Wednesday, July 22, 2009

Bear sighted on Amelia Island

By Michael Parnell, News-Leader

At 7:30 p.m. Wednesday the bear was spotted walking on the bike path/sidewalk at Summer Beach on the Amelia Island Parkway. A quick turn around and the bear was in hiding again. Photos by Robert Fiege/News-Leader
A black bear has been sighted several times this week on the south end of Amelia Island. There is little threat to public safety, the Florida Fish and Wildlife Conservation Commission said Wednesday.

The bear has been sighted near Amelia City, the Waterwheel Gallery, Osprey Village and, about 8:48 a.m. Wednesday, at Burney Park south of American Beach.

"We put public safety first and the bear second," but "it has shown no signs of nuisance or aggression," said Rebecca Shelton, FWC wildlife assistance biologist.

"We have a very gentle, curious, tender black bear here."

Shelton reminded it is unlawful to shoot a bear. "Black bears are protected," she said.

Shelton also noted, "We've never had a documented human attack by a bear in the state of Florida."

State wildlife officials are monitoring the bear's movement and expecting it to leave the island soon. To report a sighting, call the wildlife alert hotline at 1-888-404-3922.

"It either crossed the bridge or swam here," Shelton said, and she expects it to swim or cross back. "They have a very strong homing instinct, and they will head for home."

This is the black bear's natural habitat, Shelton reminded. "It's a rare opportunity to see wildlife in their natural habitat."

According to FWC officials, the bear has been reported in the North Florida area for several weeks. They believe it is a bear relocated from Palm Beach County on June 24. He was released in Pinhook Swamp, in the northern section of Osceola Wildlife Management Area in Baker and Columbia counties, on June 25. He has been averaging between three and five miles a day.

This is mating season and Florida black bears are more active, looking for mates. "In addition to looking for a mate, the bears are also searching for food sources within their home range," Shelton said.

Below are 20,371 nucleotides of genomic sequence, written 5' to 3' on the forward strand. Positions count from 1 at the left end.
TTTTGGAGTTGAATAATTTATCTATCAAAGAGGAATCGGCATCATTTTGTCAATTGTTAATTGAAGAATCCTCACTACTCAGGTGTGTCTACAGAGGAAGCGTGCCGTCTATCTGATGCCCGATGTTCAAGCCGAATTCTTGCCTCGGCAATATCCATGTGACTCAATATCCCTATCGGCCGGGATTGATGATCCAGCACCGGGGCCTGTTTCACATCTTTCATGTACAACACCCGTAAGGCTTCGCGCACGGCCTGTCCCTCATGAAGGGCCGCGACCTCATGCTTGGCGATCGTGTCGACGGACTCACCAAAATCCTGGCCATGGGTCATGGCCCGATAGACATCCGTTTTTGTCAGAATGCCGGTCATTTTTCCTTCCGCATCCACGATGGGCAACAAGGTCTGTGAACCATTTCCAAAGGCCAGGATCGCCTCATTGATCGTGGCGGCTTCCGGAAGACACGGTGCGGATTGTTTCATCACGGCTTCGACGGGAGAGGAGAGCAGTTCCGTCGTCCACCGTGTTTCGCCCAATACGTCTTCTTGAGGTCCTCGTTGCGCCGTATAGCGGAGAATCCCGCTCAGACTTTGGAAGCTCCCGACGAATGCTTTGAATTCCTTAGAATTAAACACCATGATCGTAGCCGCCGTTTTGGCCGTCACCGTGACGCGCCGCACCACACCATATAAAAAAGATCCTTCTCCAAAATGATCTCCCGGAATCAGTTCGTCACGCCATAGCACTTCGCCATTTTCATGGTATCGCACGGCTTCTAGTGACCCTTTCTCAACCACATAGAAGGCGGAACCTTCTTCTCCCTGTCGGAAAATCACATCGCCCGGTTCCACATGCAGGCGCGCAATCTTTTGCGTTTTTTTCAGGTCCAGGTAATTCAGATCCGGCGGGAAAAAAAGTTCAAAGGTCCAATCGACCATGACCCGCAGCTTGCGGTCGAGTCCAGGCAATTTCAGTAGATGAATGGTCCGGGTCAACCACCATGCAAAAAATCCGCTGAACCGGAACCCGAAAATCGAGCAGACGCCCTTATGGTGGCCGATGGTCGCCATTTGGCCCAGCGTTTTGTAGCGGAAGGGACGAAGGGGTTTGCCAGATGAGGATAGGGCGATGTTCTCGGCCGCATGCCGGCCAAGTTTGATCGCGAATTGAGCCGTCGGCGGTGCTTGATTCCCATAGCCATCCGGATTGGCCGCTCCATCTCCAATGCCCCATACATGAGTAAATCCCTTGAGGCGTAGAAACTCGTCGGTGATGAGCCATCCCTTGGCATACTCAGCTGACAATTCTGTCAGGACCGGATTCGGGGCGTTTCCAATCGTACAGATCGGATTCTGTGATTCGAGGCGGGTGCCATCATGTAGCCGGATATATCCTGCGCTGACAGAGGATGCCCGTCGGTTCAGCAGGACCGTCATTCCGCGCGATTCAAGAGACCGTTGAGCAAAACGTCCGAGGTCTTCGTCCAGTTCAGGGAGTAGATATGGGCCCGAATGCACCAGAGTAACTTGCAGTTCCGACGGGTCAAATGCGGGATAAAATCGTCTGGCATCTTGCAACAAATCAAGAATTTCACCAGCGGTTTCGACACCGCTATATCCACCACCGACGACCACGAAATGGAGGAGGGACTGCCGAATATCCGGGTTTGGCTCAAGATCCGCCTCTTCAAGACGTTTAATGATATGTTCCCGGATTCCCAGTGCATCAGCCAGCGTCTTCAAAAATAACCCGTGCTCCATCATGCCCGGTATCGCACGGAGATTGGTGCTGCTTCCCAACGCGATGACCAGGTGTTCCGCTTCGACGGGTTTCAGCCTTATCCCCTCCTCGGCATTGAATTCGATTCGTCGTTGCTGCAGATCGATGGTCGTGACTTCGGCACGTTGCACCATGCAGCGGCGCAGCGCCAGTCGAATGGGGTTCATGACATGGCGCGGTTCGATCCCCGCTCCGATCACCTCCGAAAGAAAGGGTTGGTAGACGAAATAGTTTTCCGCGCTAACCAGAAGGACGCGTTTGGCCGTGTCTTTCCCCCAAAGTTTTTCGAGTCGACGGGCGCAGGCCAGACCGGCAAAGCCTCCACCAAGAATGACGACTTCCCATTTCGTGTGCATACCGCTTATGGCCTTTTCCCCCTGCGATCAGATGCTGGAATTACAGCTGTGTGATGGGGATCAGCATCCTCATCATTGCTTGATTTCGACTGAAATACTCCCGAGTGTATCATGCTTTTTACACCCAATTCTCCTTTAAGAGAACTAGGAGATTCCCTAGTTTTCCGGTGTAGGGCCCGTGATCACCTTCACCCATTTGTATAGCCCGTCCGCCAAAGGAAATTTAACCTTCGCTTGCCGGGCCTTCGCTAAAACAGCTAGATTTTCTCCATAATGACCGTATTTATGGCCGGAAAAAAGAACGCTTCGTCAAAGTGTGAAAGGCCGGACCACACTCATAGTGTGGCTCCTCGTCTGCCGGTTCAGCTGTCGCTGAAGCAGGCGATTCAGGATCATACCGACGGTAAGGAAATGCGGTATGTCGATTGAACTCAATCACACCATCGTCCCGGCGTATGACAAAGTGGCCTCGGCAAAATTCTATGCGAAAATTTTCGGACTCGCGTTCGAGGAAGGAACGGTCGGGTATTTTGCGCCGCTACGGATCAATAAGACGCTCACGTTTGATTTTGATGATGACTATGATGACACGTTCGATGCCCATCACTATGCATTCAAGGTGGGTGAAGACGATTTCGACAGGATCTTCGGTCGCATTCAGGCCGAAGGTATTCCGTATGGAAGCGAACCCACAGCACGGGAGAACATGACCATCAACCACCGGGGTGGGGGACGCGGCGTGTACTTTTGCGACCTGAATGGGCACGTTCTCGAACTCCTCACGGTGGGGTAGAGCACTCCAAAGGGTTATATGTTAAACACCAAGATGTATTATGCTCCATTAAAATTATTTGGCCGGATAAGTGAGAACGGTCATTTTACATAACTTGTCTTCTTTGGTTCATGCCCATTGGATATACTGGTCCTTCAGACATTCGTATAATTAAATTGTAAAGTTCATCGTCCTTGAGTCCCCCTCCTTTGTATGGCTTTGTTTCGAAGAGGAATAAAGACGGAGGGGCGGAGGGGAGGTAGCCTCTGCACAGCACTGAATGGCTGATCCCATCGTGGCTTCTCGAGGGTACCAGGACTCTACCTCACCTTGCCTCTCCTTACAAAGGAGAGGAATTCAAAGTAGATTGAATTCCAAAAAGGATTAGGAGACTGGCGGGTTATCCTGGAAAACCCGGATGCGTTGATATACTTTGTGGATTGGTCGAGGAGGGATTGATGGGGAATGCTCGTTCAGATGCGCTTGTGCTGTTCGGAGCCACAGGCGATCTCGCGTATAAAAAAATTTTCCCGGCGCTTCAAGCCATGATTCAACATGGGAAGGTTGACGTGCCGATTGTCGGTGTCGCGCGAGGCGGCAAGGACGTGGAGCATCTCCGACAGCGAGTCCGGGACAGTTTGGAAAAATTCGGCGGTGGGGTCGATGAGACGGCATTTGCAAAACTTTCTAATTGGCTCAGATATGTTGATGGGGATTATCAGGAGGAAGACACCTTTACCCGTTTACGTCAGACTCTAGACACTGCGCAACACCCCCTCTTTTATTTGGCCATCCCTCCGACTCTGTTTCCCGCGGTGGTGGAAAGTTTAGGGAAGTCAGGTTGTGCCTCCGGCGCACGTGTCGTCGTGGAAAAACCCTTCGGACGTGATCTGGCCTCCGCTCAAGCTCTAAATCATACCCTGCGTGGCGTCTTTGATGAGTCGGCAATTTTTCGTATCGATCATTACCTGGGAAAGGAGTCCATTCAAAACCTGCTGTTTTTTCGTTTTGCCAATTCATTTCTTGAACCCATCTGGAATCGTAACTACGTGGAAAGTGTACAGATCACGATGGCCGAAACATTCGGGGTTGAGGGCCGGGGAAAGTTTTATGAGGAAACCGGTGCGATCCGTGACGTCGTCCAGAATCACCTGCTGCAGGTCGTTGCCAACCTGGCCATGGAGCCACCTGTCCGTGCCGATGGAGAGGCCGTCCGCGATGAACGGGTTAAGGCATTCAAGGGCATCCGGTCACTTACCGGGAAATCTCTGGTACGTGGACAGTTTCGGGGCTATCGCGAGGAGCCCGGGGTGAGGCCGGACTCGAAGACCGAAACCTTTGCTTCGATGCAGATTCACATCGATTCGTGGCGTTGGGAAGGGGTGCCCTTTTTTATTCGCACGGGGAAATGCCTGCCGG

"Problems arise when bears have access to food sources such as pet foods, garbage, barbecue grills, bird seed or livestock feed. Bears learn very quickly to associate people with food," Shelton said. "Black bears normally are too shy to risk contact with humans, but their strong food drive can overwhelm these instincts."

Residents can help this bear "move on" so it does not become a problem. Properly storing or securing garbage and other attractants is a proven method of discouraging bears. Birdfeeders and grills should be stored in a secure place, such as a garage or a sturdy shed. Garbage should be placed outside on morning of pickup rather than the night before.

"Another way people can help is to feed pets indoors or bring in dishes after feeding," Shelton said. "Keep barbecue grills clean, and store them in a secure place. Picking ripe fruit from trees and picking up fallen fruit removes another food source."

Relocating the bear is not a good option, because there are few places to relocate bears where they will not encounter people.

"Many people wonder why we 'simply' don't move the bear to another area," Shelton said. "The problem with that is bears have a rather strong homing instinct, and moving bears exposes them to increased potential for vehicle collisions and often puts them in another bear's home range."

Another important reason for not relocating bears is that it requires chemically immobilizing the animal.

"This subjects the bear to additional stress with no guarantees of how it will react around people before it goes to sleep or how it will handle the administered drug," Shelton said.

If residents see a black bear, they should remain calm. "Don't run away. Walk calmly toward a building or vehicle and get inside," Shelton said. "If you have children or pets, bring them inside, too. You also can encourage the bear to leave. Bang pots and pans, or blow an air horn or whistle. The more stressful a bear's encounter with you, the less likely it is to come back."

If a bear is in a tree, leave it alone. Remove people and dogs from the area. The bear usually will come down and leave after dark when it feels safe.

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